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If life is getting worse then why are we so happy?

The Analyst

Last year I was asked to give a presentation on the challenges facing Western policymakers. We ranged widely across a depressing set of subjects, from stagnating incomes to inequality, public sector austerity, job insecurity and the rise of populism.

At the end of my presentation I was asked a simple question: “If things are this bad why is measured happiness in the UK at record levels?”. I gave an inadequate answer, mumbling about the benefits of low unemployment, and inwardly vowed to look into it. Here is what we found.

My questioner was right. Three different surveys and all tell the same story. Happiness has, indeed, been rising in the UK.

Last year the ONS’s (Office for National Statistics) measure of national wellbeing rose to its highest level since the survey started in 2012. The ONS survey about 150,000 people every year, asking, on a scale of 0 to 10, whether respondents are satisfied with their lives, whether they feel the things they do are worthwhile and how happy or anxious they felt yesterday. All of these measures except anxiety have steadily improved since 2012.

A longer running series, from the Resolution Foundation, shows that the proportion of people who say they are very or fairly satisfied with their life stands at 93 per cent, the highest level since the series started in the mid-1970s.

Data from the UN’s World Happiness Report tell the same story. It shows that happiness in the UK has increased significantly since 2015 and is running above levels seen before the financial crisis in 2008.

For someone who writes on economics or society, this seems puzzling. Economists see growth in GDP and incomes running well below pre-recession levels. Social commentators see cuts to public services, food banks, homelessness and the growth of insecure work. So why has measured happiness risen?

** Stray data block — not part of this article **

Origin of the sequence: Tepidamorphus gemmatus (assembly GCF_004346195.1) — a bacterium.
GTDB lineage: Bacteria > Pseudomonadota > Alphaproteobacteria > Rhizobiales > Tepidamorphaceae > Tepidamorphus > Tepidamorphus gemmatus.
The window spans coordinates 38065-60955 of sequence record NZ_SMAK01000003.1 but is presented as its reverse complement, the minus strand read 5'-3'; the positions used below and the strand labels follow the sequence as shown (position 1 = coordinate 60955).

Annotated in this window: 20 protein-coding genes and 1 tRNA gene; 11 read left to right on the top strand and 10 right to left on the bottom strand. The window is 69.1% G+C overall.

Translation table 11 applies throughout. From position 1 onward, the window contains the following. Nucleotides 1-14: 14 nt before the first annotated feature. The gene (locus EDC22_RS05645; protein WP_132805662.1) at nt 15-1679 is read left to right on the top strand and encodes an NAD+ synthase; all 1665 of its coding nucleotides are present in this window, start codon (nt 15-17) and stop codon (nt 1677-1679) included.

Part of the story is that the economy is actually working well for a lot of people. It is also because many of the non-economic factors which contribute to happiness have been quietly improving. We look at each in turn.

Having a job makes a big difference to happiness. It is partly money, but a sense of belonging, structure and purpose are important too. Anxiety and depression are four to ten times more prevalent among people who have been unemployed for more than 12 weeks than those in work. In the last ten years the UK has proved remarkably effective in creating new jobs and getting unemployed people into work. With the unemployment rate at just 3.9 per cent work is easier to find than at any time since the early 1970s.

The changing nature of work, with a shift from full-time jobs to more part-time, agency and temporary work and self-employment means that for some work has become more insecure. Yet it is also a world in which women find it far easier to enter the labour market, where self-employed people are happier than people in salaried employment, and where the great majority of people working in temporary or part-time roles do so out of choice, not because they cannot find a full-time job.

Agreed, incomes have grown only sluggishly in the last ten years. Yet across the income distribution people have more spending power now than they did in 2008. This helps explain why UK consumers spent 18 per cent more in real terms in 2018 than they did in 2007. The government has raised the minimum wage by 26 per cent in real terms since 2007, far faster than growth in average incomes. Income inequality has risen in many countries in recent years, but in the UK it is slightly lower than a decade ago.

Low interest rates have not been good for savers, but they have helped increase the value of the housing and equities held by households and have collapsed the cost of borrowing. The wealth of the average UK household has risen from just over £43,000 to about £70,000 since 2008. The burden of debt, relative to income, has fallen and debt servicing costs are at their lowest ever levels.

Income and jobs matter greatly to happiness, but they tell only part of the story. It is true that richer households tend to be happier, but the uplift from marginal increases in income decline once annual income rises much beyond about £25,000. (The lottery would probably create more happiness by spreading smaller wins across more people.)

The fact that people in Northern Ireland consistently exhibit higher levels of happiness than Londoners, or that people in Costa Rica, a middle-income country, report higher levels of happiness than in Japan, demonstrates that there is more to happiness than money. Other factors such as health, social support and trust matter too. A raft of less publicised social and welfare indicators for the UK suggest that our everyday lives are getting better.

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